Throughout this litigation, Allstate has maintained that Phyllis Smith did not have a claim for bodily injury but nevertheless suffered "damages for bodily injury." Allstate's Third Amended Defense asserts that loss of consortium claims "are not claims for 'bodily injury' as defined in the Policy." Yet Allstate suggests in its petition for rehearing that Phyllis Smith has "damages for bodily injury," because they are damages "which resulted to her when Larry Smith suffered 'bodily injury.'" Allstate's argument is based on the derivative nature of a claim for loss of consortium. Our supreme court has affirmed that a consortium claim is both "independent" and "derivative." Blagg v. Illinois F.W.D. Truck and Equipment Co., 143 Ill. 2d 188, 196-97, 572 N.E.2d 920, 924-25 (1991). This appeal is to be decided by the policy language, rather than the theoretical intricacies of the loss of consortium concept. See Club Exchange Corp. v. Richter, 221 Ill. App. 3d 77, 79-80, 581 N.E.2d 709, 710 (1991). However, to the extent that Allstate asserts that the phrase "damages for bodily injury" encompasses damages that derive from or result from the bodily injury of another, it suffices to note that Allstate does not apply the same definition when discussing "claims for bodily injury," despite the fact that damages are an element of a claim.
Allstate asserts in its petition for rehearing that it "has never questioned that Mrs. Smith could have asserted a claim under Coverage SS for her loss of consortium damages." Allstate does not state that it would have voluntarily paid that claim. Instead, Allstate states that a loss of consortium claim would have been subject to the policy's terms and conditions, a formulation leaving open the possibility that coverage would have been denied under some interpretation of the policy. Allstate additionally suggests that this court would have rejected any argument that the loss of consortium claim was not covered by the policy. The fact that Allstate does not state that it would have voluntarily paid and discusses whether it would have been forced to pay by a court may be considered indicative of Allstate's understanding the scope of its policy language.
Moreover, assuming arguendo that Allstate was correct in its speculation that this court would have interpreted the policy to include claims of loss of consortium had Phyllis Smith made such a claim against the policy, it does not follow that the policy must be similarly construed in the context presented in this appeal. It is true that ambiguous terms in an insurance policy generally are construed strictly against the drafter of the policy and in favor of coverage. Outboard Marine Corp., 154 Ill. 2d 90, 119, 607 N.E.2d at 1217. However, the reason for this rule is twofold: (1) the intent of an insured in purchasing an insurance policy is to obtain coverage, and therefore any ambiguity jeopardizing such coverage should be construed consistent with the insured's intent; and (2) the insurer is the drafter of the policy and could have drafted the ambiguous provision clearly and specifically. E.g., Elson v. State Farm Fire and Casualty Co., 295 Ill. App. 3d 1, 11, 691 N.E.2d 807, 814 (1998). The rule and its underlying reasons derive from the fundamental and long-standing doctrine that the general principles governing the interpretation of insurance contracts do not differ from those controlling in other contracts. E.g., Dempsey v. National Life & Accident Ins. Co., 404 Ill. 423, 426, 88 N.E.2d 874, 876 (1949); Elson, 295 Ill. App. 3d at 6, 691 N.E.2d at 811.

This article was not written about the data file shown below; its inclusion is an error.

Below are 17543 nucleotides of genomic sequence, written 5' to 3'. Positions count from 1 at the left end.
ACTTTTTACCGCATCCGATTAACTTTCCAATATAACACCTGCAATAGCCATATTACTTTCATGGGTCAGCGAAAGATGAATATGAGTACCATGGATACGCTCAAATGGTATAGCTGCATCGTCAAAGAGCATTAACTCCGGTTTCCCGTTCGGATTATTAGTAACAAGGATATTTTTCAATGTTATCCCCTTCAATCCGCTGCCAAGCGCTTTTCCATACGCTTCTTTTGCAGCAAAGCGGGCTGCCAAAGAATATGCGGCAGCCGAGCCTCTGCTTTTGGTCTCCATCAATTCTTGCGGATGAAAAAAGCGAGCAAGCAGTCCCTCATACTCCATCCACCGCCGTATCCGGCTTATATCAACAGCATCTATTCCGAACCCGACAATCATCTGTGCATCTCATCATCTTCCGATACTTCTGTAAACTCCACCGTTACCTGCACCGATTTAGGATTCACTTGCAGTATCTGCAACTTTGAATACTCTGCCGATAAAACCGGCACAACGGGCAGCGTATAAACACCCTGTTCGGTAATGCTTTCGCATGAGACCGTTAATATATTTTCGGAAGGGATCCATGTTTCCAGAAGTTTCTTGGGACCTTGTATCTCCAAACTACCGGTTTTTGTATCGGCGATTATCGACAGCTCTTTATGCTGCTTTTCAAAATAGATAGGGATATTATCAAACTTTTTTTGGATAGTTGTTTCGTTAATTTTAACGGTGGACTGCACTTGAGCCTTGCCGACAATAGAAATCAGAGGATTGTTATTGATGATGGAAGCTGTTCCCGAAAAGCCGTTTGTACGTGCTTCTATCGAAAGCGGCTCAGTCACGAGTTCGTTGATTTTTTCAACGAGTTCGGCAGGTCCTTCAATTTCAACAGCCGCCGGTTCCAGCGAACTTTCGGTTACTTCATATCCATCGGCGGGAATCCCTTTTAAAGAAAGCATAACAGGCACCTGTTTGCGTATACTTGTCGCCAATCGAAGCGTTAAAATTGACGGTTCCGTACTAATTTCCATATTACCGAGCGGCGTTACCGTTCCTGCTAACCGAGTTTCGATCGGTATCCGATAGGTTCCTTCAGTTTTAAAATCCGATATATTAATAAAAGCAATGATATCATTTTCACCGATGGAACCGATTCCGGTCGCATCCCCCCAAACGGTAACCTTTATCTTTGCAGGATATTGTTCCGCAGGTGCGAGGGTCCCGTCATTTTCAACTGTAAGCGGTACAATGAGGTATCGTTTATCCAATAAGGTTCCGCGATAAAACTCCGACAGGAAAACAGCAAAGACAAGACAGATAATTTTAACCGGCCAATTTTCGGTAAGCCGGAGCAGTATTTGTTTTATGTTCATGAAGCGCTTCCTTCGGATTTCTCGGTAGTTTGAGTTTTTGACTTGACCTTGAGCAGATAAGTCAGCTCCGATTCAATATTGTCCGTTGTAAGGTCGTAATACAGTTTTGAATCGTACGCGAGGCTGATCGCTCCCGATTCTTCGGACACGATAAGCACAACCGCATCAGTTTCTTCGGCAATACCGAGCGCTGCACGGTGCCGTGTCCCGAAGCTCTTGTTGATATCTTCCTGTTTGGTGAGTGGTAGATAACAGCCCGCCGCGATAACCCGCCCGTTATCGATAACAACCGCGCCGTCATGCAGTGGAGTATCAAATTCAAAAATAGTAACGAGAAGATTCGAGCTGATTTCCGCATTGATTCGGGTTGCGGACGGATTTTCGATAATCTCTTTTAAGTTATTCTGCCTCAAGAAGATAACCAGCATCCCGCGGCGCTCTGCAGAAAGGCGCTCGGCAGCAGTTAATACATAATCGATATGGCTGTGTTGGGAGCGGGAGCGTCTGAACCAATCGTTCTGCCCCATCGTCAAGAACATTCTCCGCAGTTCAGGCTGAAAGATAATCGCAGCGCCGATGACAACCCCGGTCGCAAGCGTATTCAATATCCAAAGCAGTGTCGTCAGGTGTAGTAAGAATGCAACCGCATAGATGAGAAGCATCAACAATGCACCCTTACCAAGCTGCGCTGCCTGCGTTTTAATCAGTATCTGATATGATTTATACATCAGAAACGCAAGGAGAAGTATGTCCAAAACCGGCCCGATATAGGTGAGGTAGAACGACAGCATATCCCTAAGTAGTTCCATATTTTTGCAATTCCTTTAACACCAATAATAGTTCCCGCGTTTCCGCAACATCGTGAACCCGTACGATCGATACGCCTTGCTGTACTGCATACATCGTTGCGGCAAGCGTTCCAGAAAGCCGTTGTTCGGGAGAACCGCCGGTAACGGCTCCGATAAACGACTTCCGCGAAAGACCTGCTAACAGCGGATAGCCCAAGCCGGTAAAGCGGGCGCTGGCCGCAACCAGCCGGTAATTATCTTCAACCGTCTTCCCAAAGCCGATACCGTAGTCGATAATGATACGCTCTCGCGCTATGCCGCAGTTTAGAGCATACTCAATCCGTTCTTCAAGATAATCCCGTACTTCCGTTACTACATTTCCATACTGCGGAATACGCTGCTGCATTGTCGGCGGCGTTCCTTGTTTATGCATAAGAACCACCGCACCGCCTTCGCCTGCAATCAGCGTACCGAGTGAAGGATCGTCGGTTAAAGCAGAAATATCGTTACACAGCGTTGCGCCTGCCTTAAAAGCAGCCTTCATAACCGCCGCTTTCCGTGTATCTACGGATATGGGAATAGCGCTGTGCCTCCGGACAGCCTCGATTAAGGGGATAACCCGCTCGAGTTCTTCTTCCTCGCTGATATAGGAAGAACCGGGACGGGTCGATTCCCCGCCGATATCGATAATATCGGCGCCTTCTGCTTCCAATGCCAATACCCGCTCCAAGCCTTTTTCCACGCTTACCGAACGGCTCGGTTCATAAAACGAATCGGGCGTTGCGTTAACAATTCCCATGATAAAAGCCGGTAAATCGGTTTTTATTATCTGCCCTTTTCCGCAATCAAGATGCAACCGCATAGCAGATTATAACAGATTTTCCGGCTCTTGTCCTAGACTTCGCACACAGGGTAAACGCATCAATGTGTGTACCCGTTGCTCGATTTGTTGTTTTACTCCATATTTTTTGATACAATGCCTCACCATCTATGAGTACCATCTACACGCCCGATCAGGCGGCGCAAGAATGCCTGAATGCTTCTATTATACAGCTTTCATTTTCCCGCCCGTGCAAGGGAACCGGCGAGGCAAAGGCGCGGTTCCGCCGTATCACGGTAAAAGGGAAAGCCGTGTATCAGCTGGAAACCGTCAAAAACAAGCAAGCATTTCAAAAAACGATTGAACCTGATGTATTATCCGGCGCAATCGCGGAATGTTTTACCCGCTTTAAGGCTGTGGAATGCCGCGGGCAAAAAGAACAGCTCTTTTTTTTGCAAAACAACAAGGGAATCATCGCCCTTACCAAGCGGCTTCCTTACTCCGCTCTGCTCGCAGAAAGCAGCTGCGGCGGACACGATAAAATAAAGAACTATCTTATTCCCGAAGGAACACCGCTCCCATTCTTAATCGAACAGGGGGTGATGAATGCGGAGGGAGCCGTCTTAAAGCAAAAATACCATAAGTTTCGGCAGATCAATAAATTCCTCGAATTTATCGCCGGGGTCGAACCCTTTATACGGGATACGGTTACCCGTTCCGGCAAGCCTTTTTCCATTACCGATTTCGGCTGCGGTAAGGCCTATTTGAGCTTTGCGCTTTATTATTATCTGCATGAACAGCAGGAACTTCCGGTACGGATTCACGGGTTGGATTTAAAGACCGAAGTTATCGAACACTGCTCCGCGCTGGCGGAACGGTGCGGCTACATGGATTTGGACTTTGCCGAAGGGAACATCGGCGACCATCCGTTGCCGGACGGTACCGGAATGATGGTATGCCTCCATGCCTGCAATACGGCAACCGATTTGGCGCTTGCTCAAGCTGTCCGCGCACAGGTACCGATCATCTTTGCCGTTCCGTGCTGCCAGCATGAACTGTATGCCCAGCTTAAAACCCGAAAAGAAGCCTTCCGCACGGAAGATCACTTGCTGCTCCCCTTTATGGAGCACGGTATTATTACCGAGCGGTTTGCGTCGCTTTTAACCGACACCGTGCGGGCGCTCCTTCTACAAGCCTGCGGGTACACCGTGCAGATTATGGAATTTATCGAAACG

The Restatement (Second) of Contracts explains the general rule that ambiguous contract language is to be construed against the drafter as follows:
"Where one party chooses the terms of a contract, he is *** more likely than the other party to have reason to know of uncertainties of meaning. Indeed, he may deliberately obscure, intending to decide at a later date what meaning to assert. In cases of doubt, therefore, so long as other factors are not decisive, there is substantial reason for preferring the meaning of the other party. The rule is often invoked in cases of standardized contracts and in cases where the drafting party has the stronger bargaining position ***." Restatement (Second) of Contracts § 206, comment a (1981).
The case law interpreting insurance contracts amply demonstrates the justification for this rationale. In this case, even if Allstate were correct to claim that the phrase "damages for bodily injury" is ambiguous, the fact that the insurer, as drafter, could have and in fact did use much clearer language regarding loss of services in its prior dealings with the insured weighs strongly in favor of rejecting the insurer's interpretation, which would theoretically broaden the scope of coverage in some general sense, but would actually operate to deny the plaintiff recovery in this case.